Next we see the prisons, which remind of a white Egypt. ...No, really. Tillman (Kable) reflects on his life before prison, as he was the father of a young girl. Plot Point Number 6, everyone! We also find out that Tillman is in prison for shooting someone in the head (but we don't know why yet), and moments later we also discover than Tillman's then-wife (played by Amber Valetta) is now a character in the vice-ridden Society. She needs the money. Also, in prison, Tillman is later visited by a girl who hints at some things going on outside. He never sees her face but she takes some of his blood. And then we're treated to even more shots of Society, which just feels... wrong in all the possible ways. Wrong, wrong, wrong, wrong WRONG. In that two minutes, I felt dirty, unclean to the deepest of my soul, and not just because the segment had Bloodhound Gang's song Discovery Channel as background music. Though it did make it worse. Eeyew. I can't tell if it was the director's intention or if he wanted to show more boobs. Oh, and Tillman's wife is controlled by a mordibly obese man who clearly takes a lot of pleasure watching his woman character flirting. Then the fat guy's screens fade to black, with “Game Over” flashing, then leaving place to the leader of the Humanz group of hackers, a black guy who likes appearing in wide angle shots.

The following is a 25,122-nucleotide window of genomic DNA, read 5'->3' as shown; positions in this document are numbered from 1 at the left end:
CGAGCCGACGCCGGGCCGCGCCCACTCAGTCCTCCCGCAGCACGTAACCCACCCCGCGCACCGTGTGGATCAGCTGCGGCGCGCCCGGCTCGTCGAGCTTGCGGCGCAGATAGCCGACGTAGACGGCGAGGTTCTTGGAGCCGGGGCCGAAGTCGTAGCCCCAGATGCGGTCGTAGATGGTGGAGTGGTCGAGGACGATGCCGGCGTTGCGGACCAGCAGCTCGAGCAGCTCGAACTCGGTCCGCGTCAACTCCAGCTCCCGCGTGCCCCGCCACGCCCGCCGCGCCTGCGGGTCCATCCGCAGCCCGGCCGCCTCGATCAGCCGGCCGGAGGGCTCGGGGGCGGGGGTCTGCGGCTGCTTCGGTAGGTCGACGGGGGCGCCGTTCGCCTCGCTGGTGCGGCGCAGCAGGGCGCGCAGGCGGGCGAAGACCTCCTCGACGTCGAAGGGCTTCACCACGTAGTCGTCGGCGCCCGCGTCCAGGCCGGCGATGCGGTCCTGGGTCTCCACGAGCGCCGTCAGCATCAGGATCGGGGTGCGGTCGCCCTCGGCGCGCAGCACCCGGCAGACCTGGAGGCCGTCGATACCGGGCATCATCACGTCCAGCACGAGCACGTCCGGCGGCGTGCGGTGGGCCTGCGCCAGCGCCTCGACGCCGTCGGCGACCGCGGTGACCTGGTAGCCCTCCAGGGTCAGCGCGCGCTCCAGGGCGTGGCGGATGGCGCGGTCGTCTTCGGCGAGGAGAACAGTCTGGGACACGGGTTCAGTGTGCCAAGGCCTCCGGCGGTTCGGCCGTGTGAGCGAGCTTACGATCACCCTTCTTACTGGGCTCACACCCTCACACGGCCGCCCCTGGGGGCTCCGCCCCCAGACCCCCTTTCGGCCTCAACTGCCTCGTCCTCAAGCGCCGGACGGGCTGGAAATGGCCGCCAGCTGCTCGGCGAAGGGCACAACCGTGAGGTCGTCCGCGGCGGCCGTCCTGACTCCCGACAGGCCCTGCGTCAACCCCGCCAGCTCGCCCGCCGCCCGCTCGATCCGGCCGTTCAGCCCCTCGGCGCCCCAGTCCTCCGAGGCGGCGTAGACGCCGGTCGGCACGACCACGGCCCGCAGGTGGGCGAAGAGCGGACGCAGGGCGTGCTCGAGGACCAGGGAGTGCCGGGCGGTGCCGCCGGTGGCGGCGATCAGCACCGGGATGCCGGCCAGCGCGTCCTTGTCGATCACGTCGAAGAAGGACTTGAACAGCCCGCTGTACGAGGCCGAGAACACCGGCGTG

My God... all these stupid haircuts, these stupid clothes, these stupid
outfits we put on our video game characters... Man, we got proof: It
would look even worse on real humans.

All that last paragraph happened in less than ten minutes. Told you that this movie went too fast for its own good. We're just at the twenty-minute mark here. There's enough in this movie to fill a trilogy! Wouldn't be a good trilogy, it would suck big-time, but it would be a full trilogy for sure.

Also mister Trans Fat over there. Yes, he is the one
controlling the woman with neon blue hair.
Be grateful you don't see his hands.